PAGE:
"Is that my business, stupid? Go and look. These fellows have horses, so they must have smith's tackle somewhere about."
"And they call this conquering a country!" grumbled Féron as he walked away. "Well, it may be glorious, but it is not particularly convenient or amusing."
At that moment there was a joyful shout from some of the party. Very few fires were burning in the village on that warm summer evening, but in one of the two largest cottages the great stove had been lighted, and a capacious caldron of tschi was simmering over it. The French soldiers fully appreciated the national dish of the Russians, and found the prospect of an abundant and savoury supper very agreeable.
"Here is one good thing for me," said Féron, glancing at the fire. "Now for hammer and nails. Talmont, you lazy fellow, don't stand there gazing at nothing, but come and help me to find them."
But when they stood outside together, Féron's tone changed. "M. Henri," he said in a quick, eager whisper, "show me your musket."
Henri did so with a smile.
"Ah!" said Feron, looking relieved, "then after all you did fire. I feared you would not, and I was going to give you a word of advice."
"I did fire," answered Henri in a low voice,—"in the air. What else could I do, Féron? they were women and children."
"Well, perhaps I did not shoot very straight either; still we are in an enemy's country. Why did not the Czar do whatever the Emperor wanted him? But take care, M. Henri; that old fox Seppel is no friend of yours."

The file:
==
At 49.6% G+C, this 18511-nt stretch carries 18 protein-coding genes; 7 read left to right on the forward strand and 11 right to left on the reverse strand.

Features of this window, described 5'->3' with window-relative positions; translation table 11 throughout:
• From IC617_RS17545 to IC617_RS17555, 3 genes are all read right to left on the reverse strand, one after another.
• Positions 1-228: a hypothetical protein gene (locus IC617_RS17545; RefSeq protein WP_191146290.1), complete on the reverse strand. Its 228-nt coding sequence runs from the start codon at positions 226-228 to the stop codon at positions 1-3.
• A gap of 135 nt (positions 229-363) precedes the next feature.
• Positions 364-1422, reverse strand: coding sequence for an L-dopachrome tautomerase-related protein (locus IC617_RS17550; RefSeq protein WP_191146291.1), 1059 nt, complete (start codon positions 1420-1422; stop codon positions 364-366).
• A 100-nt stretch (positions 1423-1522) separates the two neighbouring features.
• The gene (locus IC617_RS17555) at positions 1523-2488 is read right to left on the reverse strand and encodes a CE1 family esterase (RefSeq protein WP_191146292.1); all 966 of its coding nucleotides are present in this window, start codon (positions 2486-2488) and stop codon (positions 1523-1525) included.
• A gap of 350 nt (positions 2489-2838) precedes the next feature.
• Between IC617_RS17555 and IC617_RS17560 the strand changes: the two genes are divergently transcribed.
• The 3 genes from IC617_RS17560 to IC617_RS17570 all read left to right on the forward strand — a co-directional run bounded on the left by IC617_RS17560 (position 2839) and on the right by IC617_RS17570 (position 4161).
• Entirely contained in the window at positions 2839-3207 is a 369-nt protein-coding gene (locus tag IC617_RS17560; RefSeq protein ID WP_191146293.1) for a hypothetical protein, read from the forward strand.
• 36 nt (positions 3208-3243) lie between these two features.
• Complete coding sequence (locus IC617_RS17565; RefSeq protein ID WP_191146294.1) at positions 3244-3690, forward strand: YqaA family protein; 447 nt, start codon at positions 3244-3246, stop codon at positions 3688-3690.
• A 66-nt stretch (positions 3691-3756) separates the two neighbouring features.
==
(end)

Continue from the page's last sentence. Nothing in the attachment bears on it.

They entered another cottage in search of what they wanted, and Féron struck his foot against a small bucket full of some liquid. "Ha! what have we here? Vodka, I hope." He stooped down and tasted it, but got up with an air of disgust. "No such luck. Only frog's ratefia" (so the French called the kvass of the Russians). "How could any poor wretches be expected to fight with such stuff as that in their insides?"
"Let me have a pull at it," said Henri. "I am thirsty enough not to despise even frog's ratefia. Do you think Seppel means to stay here all night?"
"He ought not; but if he finds vodka I would not answer for the consequences. And certainly it is growing very late."
Féron at last succeeded in finding the tools with which the villagers performed whatever rude blacksmith's work they needed. Then he rejoined his companions, who were just beginning to help themselves to the supper which had been prepared for very different guests by the priest's wife. The cottage was that of Pope Nikita, and the day happened to be the name-day of Anna Popovna.